Easter Sunday is the central celebration of our faith yet I struggle more and more because it seems to me that what begins with triumphant shouts of Christ is Risen Alleluiah, and a beautiful flowering of the cross ends with an easter egg hunt.
“It’s great to see the kids so enthusiastic.” people tell me, but is it really? Is an enthusiastic sugar high really a substitute for celebrating the resurrection of Christ. Have we bought into the secular culture so much that we can no longer tell the difference?
Others struggle too. The values emphasized in the easter egg hunt are counter to kingdom values – greed, individualism and competitiveness drive kids to find more candy not to share but for themselves. And what about the symbolism?
The Easter Bunny is a rabbit-spirit. Long ago, he was called the “Easter Hare”, hares and rabbits have frequent multiple births so they became a symbol of fertility. The custom of an Easter egg hunt began because children believed that hares laid eggs in the grass. The Romans believed that “All life comes from an egg.” Christians to consider eggs to be “the seed of life” and so they are symbolic of the resurrection of Jesus Christ. Why we colour and decorate eggs is not certain but in ancient Egypt, Greece, Rome and Persia eggs were dyed for spring festivals as a sign of fertility.
Now I am all for taking the symbols of the culture and transforming them into the symbols of our faith, but I wonder have we transformed this symbol or has it transformed us? Are our values and our joy in the resurrection of Christ subverted by the secular culture that is all into greed, consumption and competitiveness? Do we miss out on the life that the season is meant to renew in us because we are caught up in another world view?
Having said all that I think that Holy Week and Easter Sunday in particular should be a wonderful celebration of life and faith for adults and kids. Here are some resources you might like to check out.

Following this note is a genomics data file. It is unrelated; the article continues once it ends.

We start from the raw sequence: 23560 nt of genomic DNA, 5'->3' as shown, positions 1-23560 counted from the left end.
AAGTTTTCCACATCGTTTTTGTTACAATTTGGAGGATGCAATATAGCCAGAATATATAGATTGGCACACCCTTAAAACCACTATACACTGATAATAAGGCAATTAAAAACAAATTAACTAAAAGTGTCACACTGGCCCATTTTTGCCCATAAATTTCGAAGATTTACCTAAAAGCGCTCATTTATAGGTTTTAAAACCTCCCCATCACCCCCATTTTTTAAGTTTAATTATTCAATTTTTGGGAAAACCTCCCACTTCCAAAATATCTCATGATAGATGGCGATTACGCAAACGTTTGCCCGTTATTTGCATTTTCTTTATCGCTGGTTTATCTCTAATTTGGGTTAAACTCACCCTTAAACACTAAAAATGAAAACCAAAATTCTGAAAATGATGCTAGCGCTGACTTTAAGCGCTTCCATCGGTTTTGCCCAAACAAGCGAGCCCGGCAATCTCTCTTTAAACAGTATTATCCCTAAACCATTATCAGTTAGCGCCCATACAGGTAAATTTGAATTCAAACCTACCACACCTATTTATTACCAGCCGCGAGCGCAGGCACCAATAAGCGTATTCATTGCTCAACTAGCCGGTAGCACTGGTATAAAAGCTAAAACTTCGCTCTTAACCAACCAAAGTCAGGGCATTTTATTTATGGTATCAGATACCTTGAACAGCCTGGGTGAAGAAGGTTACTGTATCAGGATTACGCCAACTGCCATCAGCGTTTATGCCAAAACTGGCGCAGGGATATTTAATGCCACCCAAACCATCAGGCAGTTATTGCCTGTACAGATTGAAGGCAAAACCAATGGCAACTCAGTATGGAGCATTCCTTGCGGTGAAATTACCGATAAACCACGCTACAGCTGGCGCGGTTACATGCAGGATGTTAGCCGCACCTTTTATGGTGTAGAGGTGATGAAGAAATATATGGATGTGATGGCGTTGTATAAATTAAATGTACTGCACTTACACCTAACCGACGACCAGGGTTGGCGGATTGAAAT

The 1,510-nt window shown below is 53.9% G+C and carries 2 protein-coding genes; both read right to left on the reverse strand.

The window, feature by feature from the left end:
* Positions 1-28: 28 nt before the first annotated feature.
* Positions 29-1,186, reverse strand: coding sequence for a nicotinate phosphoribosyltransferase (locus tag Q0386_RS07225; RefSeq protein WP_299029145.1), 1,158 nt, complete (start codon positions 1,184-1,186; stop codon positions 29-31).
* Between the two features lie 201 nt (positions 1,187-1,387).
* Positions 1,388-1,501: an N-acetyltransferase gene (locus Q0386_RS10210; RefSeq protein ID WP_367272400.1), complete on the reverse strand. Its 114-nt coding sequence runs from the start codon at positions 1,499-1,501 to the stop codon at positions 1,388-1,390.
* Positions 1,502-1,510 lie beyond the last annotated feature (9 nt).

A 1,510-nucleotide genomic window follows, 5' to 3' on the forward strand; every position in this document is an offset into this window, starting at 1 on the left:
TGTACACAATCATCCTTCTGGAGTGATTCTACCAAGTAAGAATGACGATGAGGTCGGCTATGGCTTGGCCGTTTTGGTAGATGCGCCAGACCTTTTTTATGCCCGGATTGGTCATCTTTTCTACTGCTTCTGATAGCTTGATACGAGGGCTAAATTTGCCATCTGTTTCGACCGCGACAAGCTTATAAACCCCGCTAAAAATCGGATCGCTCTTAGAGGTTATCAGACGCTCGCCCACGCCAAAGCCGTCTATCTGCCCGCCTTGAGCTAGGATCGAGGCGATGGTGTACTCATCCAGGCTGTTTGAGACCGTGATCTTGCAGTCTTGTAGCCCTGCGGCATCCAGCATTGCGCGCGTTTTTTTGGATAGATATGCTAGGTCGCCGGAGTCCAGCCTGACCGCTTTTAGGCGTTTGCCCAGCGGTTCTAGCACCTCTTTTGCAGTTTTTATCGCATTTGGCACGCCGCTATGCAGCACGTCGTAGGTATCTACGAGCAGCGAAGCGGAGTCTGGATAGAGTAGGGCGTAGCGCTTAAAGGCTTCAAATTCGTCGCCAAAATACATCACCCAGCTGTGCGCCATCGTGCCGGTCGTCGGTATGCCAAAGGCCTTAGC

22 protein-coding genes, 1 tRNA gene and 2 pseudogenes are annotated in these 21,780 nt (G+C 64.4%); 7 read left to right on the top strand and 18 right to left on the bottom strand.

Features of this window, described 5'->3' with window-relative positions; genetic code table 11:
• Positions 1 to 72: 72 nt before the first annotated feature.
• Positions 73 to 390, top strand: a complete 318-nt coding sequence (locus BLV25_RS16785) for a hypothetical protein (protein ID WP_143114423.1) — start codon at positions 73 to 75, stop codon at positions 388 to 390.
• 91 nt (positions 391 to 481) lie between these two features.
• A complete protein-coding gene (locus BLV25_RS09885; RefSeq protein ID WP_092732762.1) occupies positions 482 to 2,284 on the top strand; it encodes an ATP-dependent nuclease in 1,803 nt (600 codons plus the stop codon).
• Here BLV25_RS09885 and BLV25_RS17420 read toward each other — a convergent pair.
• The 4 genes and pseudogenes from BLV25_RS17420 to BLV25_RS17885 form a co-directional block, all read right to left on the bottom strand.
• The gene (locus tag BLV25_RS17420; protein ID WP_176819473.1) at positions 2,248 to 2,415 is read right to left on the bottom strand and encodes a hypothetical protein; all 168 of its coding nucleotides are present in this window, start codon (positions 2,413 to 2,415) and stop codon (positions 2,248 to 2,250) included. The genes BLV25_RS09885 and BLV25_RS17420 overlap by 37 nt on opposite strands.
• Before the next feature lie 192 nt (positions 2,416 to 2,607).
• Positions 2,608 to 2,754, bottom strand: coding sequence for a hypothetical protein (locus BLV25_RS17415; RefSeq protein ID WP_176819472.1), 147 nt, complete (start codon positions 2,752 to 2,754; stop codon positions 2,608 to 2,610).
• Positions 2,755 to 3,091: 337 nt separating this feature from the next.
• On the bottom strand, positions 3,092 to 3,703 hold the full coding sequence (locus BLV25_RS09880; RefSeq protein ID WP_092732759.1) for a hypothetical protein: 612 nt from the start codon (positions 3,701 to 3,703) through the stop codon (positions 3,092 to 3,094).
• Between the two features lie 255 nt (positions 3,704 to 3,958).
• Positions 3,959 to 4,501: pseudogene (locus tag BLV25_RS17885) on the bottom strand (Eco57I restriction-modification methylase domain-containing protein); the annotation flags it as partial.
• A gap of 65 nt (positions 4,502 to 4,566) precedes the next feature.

Looking for crafts
This LEGO resurrection garden is a creative approach to the Easter story
This article has some great ideas on how to create Prayer stations for Kids
One of the most creative ideas for Easter week is what South Wilford Church of England Primary School in Nottingham did for Maundy Thursday.
And from youthpastor.com a great suggestion for Holy week stations based on The Lord’s Prayer.
And here is another set of Stations of the Cross for Kids that is worth looking at.
This tin foil cross craft is also a creative project that I think would appeal to kids and adults alike.
Faith at home has some good suggestions on activities to participate in with children.
Christian Montessori has a very good collection of cross related activities – great for storytelling and meditation.
I also like the originality of this Holy Week in Handprints from Catholic Icing
And Catholic Kids has a variety of colouring pages available for children of all ages.
Catholic Mom has printable Stations of the Cross for Kids
And here are simple directions for making palm crosses
Or you might like to consider making Resurrection eggs – to me a better idea than Easter eggs. You could decorate them too.
In France the bells not the Easter bunny bring the eggs: French Easter Bell craft because the bells stop ringing on Maundy Thursday and don’t ring again until the joyous sound of Easter Sunday.
Want to do some Easter gardening:
Make this Easter grace garden from Ann Voskamp with your kids.
Or this simpler Easter Resurrection Garden
Or perhaps this mini resurrection garden – which I love because it is a growing garden.
Looking for recipes:
or the traditional English treat for Good Friday Hot cross buns, which I grew up with and still like to make every year.
And I love these creative Easter story cookies inviting kids into a sensual experience of cooking.
Looking for videos:
Share this with your kids
Or if your kids are LEGO enthusiasts this is the video for you;
Or this one:
This is part of this series on Resources for Holy Week.
Here are all the posts:
Please check out our complete list of Godspace resources for Lent through Holy Week